This piece is appearing in newspapers in my very red congressional district (VA-06).
When I published, a few weeks ago, a piece with the title “Why Class Reunions Are Worth Attending,” I was doing something that I used to do with my public radio conversations with conservatives throughout the 90s: in choosing a topic to discuss, I would alternate between issues on which we’re divided and the things that we share. I thought we should meet occasionally on the terrain of our common humanity.
I wanted a positive relationship with those people, despite our differences.
Moreover, it seemed to me important, if we were going to have worthwhile conversations on controversial matters, that they see me as the human being that I am—not just through the distorted, even demonized image of “librels” taught them by their political culture that would make it easy for them to dismiss whatever I might say.
Nowadays, given the urgency of our political crisis, I do less of that. But I published that piece, and then posted a link to it on my Facebook page.
Soon, a conservative gentleman posted a comment:
“I usually don’t read your editorials due to your political bias against conservatives, but thought this worthy of sharing with my classmates. If we focus on that which unites us instead of that which divides us, we’ll all be better off.”
Part of my reaction was to take issue with his characterization of my messages to conservatives these days as showing a “bias.” But I quickly let go of that: after all, what else is he going to think? To maintain his conservative political posture, he really has to dismiss my critique of the Trumpian power he’s supporting as somehow “biased,” as wrong.
My main reaction was a sense of pleasure at the piece having succeeded in its goal: to build some kind of bridge that connects us across our deep divisions.
And I began my reply by affirming his vision of how things should be:
“I very much agree with your statement, ‘If we focus on that which unites us instead of that which divides us, we’ll all be better off.’”
But – because these are not times when we can just ignore what divides us — I continued:
“It’s also true that our nation currently confronts a crisis, and it is imperative that we deal with it.
“Unfortunately, Americans are very much divided on how to perceive the crisis we’re in. So if we follow that imperative, we inescapably will have to put some focus on something that divides us.
“But your point remains more fundamental, for this reason: had the American people generally been putting our focus on “that which unites us” over the past however-many years, we would not now be in that crisis.”
All that could seem neutral enough. And I thought maybe I should stop there
Or perhaps, stopping there with such a neutral way of describing our situation would be copping out. After all, it seemed clear that this fellow — who clearly wants for us to be less divided as a people — does not perceive that the political force to which he’s giving his support has continually and deliberately fostered the very division he is decrying.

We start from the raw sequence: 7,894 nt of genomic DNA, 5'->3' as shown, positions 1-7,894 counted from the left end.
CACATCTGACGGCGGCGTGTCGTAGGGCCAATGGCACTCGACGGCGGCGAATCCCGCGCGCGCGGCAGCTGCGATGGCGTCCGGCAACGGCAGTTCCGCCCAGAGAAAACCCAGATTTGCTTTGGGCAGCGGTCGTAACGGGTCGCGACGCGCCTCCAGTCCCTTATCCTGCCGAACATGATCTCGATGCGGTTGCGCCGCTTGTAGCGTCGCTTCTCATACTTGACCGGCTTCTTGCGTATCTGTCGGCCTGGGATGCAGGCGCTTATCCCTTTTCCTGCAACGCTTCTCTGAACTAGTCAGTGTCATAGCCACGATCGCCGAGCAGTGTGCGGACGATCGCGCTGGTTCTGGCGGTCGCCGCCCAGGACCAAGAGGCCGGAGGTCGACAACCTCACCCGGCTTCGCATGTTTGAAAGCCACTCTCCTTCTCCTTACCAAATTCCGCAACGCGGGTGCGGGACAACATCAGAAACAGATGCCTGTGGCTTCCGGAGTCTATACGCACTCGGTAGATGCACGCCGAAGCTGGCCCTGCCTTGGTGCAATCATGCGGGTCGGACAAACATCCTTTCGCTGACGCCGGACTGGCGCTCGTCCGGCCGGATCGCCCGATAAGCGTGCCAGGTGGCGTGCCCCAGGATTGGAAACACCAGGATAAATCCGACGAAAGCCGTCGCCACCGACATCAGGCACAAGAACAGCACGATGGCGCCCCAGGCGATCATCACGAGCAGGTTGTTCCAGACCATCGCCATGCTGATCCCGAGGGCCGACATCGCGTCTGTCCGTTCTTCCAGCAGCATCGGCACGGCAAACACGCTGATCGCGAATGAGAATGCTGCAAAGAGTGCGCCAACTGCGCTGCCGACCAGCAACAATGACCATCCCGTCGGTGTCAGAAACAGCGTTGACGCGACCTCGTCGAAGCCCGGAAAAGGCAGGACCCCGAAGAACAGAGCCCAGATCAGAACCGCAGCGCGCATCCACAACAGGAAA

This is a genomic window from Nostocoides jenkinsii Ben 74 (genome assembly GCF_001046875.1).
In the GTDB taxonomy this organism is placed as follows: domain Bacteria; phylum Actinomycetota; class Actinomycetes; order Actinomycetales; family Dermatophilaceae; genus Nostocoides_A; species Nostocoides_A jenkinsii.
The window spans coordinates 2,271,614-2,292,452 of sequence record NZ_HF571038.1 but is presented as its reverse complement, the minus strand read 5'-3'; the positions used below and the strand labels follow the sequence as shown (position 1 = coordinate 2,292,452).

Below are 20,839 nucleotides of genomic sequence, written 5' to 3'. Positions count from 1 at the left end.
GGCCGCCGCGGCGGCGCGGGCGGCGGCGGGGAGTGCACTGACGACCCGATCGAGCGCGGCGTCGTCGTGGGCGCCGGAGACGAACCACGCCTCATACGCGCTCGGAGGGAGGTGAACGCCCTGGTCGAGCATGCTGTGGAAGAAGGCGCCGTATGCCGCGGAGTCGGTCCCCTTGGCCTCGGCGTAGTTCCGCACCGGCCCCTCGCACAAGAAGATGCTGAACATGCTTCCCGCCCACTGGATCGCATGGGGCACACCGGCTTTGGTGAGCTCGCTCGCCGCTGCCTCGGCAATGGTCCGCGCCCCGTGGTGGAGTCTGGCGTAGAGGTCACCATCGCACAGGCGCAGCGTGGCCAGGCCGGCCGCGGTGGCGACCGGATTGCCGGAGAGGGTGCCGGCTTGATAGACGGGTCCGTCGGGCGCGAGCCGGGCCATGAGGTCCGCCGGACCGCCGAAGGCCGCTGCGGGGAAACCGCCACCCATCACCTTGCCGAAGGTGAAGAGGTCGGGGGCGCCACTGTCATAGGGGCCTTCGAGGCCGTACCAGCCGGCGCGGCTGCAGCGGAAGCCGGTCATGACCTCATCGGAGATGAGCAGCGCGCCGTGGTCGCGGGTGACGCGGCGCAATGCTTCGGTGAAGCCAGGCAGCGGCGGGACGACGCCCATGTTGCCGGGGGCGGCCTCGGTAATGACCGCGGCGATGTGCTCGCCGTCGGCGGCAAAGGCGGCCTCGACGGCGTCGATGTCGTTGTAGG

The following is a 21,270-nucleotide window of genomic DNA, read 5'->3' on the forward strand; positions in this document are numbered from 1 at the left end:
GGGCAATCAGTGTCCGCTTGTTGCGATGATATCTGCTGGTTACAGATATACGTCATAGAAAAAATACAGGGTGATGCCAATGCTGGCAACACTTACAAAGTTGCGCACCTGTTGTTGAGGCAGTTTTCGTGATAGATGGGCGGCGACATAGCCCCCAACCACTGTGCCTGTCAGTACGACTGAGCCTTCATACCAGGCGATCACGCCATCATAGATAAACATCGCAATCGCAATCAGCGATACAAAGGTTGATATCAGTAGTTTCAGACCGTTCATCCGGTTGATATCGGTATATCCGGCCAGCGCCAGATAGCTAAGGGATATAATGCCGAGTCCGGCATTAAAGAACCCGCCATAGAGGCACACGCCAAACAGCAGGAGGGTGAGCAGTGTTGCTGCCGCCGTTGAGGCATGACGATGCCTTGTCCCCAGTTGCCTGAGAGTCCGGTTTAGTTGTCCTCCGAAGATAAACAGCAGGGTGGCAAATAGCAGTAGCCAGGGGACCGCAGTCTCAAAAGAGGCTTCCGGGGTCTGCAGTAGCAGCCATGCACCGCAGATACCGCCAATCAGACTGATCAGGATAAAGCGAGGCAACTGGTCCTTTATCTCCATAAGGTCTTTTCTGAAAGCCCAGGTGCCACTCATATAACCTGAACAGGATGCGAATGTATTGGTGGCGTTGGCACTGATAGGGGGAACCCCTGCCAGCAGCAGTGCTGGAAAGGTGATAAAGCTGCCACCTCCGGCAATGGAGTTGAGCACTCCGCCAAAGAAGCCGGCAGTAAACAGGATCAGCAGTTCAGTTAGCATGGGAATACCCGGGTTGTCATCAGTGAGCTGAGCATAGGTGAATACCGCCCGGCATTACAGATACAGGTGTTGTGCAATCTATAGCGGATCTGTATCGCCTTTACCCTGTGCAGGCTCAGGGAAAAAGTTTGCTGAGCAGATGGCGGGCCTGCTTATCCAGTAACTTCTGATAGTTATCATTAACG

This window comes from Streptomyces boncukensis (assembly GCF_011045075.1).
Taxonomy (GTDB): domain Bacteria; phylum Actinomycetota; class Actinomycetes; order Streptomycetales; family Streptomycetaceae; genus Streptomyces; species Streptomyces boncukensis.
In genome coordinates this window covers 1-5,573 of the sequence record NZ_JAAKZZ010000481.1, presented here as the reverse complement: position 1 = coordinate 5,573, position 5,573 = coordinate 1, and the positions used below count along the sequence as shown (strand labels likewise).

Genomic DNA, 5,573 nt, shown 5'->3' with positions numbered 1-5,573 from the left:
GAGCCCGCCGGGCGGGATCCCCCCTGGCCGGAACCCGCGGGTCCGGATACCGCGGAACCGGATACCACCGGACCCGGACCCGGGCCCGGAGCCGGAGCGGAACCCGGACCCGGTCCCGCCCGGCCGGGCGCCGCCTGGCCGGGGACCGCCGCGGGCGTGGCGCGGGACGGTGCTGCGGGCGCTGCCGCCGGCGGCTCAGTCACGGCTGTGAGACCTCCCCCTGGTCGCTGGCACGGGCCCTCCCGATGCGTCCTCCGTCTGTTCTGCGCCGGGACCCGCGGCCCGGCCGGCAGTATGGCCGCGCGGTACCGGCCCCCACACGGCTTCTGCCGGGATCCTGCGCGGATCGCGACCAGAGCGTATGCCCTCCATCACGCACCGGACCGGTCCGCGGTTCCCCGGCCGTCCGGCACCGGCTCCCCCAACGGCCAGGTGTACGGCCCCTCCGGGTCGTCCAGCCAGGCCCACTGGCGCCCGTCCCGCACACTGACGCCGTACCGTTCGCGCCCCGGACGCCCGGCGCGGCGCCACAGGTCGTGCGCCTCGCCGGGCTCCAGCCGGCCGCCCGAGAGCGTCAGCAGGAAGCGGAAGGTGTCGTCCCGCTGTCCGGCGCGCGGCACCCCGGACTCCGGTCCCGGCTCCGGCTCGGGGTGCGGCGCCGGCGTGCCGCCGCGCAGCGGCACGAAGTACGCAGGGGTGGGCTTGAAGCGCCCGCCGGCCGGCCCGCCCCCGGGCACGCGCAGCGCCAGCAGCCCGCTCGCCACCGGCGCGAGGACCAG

If only he could see how his Republicans have worked consistently to make it impossible for the American people to “focus on what unites us” — including working cooperatively in our political system to achieve the goals that we both share. If only he could see how “his” Party is operating on a “divide and conquer” plan, in which the Republican Party consistently fosters divisive feelings in its followers — from Limbaugh to Rove to Trump– to disable the people by having them cancel each other out so that the rich and powerful few can wield the power.
Should I take the next step, out of the neutral zone, into a more explicit depiction of how this crisis of division has arisen? Should I say that for us Americans to get what he says he wants, he and people like him need to switch their allegiance?
I could add:
“If we want to achieve our shared goal of bringing Americans together, it’s important to recognize that there’s a political force that works continually to divide us. And that this is the force against which you think me biased.
“Is it not clear that Trump is deliberately divisive?
“Never have we Americans seen a president deal so much in insults, be so focused on picking fights, and show so little interest in being the president also of those who did not vote for him.
“(His every gesture shows his instinct to create conflict — DACA, Iran Deal, Paris Accord, separating parents and children, wading into the NFL and race. Trump is the opposite of a seeker of common ground.)”
And I might add a bit of local illustration – from my own part of Virginia, at the Shenandoah County Fair – of the spirit of divisiveness that has gained such a prominent role in the Republican Party of our times:
“The Shenandoah County Republicans — reportedly at the behest of the Chairman of the Shenandoah County Republican Committee — bedecked their booth with a banner delivering the stunning message that people should reject the Democratic Party because it stands for ‘killing babies and raping children.’
Maybe he’d recognize that the display of that banner expresses something central to today’s Republican Party, and that there’s no way such a hate-mongering spirit is going to help people “focus on what unites us”?
But I didn’t. I thought it better to enjoy the rare moment of recognition of our common humanity.